Details

The Political Content of British Economic, Business and Financial Journalism


The Political Content of British Economic, Business and Financial Journalism

A Deficit of Perspectives

von: Gary James Merrill

71,39 €

Verlag: Palgrave Macmillan
Format: PDF
Veröffentl.: 16.03.2019
ISBN/EAN: 9783030040123
Sprache: englisch

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Beschreibungen

This book assesses the extent to which British news organizations gave exposure and credence to different political interpretations of economics and business news in the decade before the 2008 Financial Crisis. Through the content analysis of some 1,600 news items, this study provides compelling empirical evidence to inform often theoretical debates about neoliberal assumptions in the media. In each of the three pre-2008 case studies – economic globalization, private finance and public services, and Tesco – Merrill finds that the Telegraph, The Times, the Sunday Times and, to varying extents, the Guardian-Observer and the BBC gave limited exposure and credence to ideas from the left of the political spectrum. As such, he builds an important comparative picture of economic, business and financial journalism in the period before the defining event of the decade, the effects of which continue to resonate.
1. The nature and nurture of EBF journalism.- 2. Research design.- 3. 'The Battle for Free Trade'.- 4. 'Union Canuts can't stop PFI tide'.- 5. 'How sinful is your shopping basket?'.- 6. Summary and discussion.
Gary James Merrill is Senior Lecturer at the University of Roehampton, UK. As a journalist, he has written for the Daily Telegraph, the Independent and the Guardian. 
This book assesses the extent to which British news organizations gave exposure and credence to different political interpretations of economics and business news in the decade before the 2008 Financial Crisis. Through the content analysis of some 1,600 news items, this study provides compelling empirical evidence to inform often theoretical debates about neoliberal assumptions in the media. In each of the three pre-2008 case studies – economic globalization, private finance and public services, and Tesco – Merrill finds that the Telegraph, The Times, the Sunday Times and, to varying extents, the Guardian-Observer and the BBC gave limited exposure and credence to ideas from the left of the political spectrum. As such, he builds an important comparative picture of economic, business and financial journalism in the period before the defining event of the decade, the effects of which continue to resonate.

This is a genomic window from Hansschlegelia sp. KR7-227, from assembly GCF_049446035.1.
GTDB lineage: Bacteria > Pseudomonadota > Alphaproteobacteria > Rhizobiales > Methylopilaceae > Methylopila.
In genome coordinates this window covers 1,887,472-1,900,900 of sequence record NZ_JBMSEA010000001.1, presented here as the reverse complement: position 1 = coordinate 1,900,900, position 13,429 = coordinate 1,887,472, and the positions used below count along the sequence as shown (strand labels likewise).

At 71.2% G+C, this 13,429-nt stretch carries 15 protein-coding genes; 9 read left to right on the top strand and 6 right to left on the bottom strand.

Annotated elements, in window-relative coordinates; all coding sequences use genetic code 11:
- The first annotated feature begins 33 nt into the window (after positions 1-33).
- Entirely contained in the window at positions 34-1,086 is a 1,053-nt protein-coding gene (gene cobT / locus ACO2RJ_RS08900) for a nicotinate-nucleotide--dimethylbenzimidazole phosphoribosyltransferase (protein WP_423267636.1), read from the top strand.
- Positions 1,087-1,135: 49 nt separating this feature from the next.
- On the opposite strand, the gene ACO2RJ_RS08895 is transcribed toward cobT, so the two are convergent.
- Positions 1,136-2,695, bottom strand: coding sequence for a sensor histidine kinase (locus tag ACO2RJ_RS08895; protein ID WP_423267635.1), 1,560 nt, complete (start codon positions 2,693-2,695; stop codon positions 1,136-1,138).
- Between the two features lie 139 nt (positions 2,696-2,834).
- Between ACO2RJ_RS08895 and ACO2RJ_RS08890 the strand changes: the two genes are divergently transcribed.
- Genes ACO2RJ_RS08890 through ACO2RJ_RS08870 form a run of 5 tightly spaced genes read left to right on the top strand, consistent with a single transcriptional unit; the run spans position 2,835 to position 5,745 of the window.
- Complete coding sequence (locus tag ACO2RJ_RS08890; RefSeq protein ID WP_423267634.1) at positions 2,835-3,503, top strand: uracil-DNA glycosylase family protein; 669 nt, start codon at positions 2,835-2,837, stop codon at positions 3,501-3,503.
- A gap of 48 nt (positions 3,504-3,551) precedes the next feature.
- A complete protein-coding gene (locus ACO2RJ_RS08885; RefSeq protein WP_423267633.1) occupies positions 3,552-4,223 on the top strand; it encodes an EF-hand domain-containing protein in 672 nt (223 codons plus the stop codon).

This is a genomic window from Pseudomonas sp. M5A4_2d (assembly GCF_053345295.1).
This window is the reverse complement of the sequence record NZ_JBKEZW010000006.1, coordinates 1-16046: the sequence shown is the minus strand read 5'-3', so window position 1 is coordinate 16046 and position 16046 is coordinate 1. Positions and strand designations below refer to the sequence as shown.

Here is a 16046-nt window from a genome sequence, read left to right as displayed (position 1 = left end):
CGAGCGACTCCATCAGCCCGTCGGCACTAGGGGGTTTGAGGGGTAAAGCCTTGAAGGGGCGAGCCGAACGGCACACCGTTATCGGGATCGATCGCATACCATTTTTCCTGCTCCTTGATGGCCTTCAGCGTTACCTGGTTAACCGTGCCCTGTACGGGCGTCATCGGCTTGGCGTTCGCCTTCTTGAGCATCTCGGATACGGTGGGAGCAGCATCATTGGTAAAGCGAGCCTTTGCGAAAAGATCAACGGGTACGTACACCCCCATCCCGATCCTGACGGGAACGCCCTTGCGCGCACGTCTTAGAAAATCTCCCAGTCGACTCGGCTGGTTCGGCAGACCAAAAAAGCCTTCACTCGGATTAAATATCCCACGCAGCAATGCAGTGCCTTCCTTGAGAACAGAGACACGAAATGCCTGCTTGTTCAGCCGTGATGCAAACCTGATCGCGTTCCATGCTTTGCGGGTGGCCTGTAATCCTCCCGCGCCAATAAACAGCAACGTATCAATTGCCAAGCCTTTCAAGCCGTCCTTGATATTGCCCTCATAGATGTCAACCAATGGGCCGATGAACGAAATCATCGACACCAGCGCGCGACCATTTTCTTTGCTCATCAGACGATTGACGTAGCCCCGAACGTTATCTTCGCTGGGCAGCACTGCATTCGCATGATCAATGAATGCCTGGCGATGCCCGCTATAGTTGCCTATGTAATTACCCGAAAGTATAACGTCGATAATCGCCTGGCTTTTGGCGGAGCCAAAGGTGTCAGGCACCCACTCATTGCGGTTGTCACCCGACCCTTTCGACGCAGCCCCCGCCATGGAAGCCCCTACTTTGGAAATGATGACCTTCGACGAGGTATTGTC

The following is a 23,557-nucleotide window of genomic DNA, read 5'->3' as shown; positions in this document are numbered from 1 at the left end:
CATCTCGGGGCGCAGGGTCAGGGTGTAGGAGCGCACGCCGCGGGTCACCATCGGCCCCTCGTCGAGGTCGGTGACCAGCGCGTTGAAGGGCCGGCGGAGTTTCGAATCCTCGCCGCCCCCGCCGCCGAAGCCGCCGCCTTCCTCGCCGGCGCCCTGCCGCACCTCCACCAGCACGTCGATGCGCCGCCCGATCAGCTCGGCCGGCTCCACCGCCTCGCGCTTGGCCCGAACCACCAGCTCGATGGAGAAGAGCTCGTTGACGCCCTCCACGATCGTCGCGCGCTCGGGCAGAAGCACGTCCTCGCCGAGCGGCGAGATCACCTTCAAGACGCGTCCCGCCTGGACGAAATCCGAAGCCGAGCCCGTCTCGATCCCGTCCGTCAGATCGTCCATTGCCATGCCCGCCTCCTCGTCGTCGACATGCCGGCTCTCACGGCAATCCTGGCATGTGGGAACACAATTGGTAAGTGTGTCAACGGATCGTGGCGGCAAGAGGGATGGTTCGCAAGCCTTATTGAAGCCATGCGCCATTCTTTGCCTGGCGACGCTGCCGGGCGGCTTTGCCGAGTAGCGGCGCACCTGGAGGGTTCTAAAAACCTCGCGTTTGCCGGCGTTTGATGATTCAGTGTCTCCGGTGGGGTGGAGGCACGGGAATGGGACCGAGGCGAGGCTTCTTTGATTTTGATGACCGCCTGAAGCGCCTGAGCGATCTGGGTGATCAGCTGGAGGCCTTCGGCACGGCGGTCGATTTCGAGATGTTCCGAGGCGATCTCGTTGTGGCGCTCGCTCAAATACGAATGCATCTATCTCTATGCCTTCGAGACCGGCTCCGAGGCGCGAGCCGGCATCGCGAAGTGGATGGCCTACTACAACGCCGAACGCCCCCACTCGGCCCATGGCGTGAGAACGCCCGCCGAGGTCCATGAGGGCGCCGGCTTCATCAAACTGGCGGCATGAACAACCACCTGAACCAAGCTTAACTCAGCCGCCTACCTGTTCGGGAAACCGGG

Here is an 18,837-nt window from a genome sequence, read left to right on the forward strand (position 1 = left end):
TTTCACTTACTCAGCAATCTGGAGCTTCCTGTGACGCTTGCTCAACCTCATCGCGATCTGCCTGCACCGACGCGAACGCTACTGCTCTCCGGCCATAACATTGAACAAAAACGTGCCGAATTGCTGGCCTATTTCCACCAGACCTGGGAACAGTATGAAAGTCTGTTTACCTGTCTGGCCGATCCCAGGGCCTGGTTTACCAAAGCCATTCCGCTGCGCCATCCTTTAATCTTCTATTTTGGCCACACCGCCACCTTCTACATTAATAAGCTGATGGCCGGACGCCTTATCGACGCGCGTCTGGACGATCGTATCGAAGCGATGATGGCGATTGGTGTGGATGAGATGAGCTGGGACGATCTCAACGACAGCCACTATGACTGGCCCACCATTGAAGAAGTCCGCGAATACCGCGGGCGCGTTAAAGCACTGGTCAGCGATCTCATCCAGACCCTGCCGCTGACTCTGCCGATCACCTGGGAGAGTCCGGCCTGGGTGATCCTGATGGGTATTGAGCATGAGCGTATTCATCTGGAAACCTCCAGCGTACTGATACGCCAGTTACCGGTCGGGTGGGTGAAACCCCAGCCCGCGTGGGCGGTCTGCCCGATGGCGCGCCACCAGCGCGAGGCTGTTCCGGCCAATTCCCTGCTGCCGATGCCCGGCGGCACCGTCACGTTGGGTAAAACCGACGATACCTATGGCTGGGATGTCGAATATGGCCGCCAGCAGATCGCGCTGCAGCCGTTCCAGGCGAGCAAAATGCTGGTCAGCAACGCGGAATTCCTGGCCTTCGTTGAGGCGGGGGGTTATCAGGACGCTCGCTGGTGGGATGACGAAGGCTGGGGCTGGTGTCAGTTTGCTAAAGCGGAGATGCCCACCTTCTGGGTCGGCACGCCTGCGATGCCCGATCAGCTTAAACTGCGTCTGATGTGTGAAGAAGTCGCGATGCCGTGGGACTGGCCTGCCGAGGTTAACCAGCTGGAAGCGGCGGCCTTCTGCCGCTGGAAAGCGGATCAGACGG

Looks at British EBF journalism in ‘normal times’ to uncover the deep-seated nature of news, and to map its political contentOffers a rare comparative, and detailed, study of economic and business news

Relevant to anyone who is interested in the political content of news, and the role of the news media in a democracy
?“This is an extremely important and highly revelatory work which deserves to be considered alongside the output of the Glasgow University Media Group.” (Professor Julian Petley, Brunel University London, UK)“This is an important study which shows how neoliberalism captured much of the British media’s coverage of globalisation and economic affairs in the lead-up to the 2008 Financial Crash. It helps to explain how we sleepwalked into economic calamity.” (Professor James Curran, Goldsmiths, University of London, UK)“This book is essential for anybody who wants to understand the history, dynamics and contours of economic, business and financial journalism. The focus is the UK, but the implications and findings are paramount: we all need to take heed and listen.” (Sophie Knowles, Middlesex University London, UK)“There can be few issues more important than the workings of the economy and the power of business and finance. Yet this detailed, empirical investigation reveals a dearth of informed democratic debate around this key area of public policy going back well before the Financial Crisis of 2008.” (Tom Mills, Aston University, UK)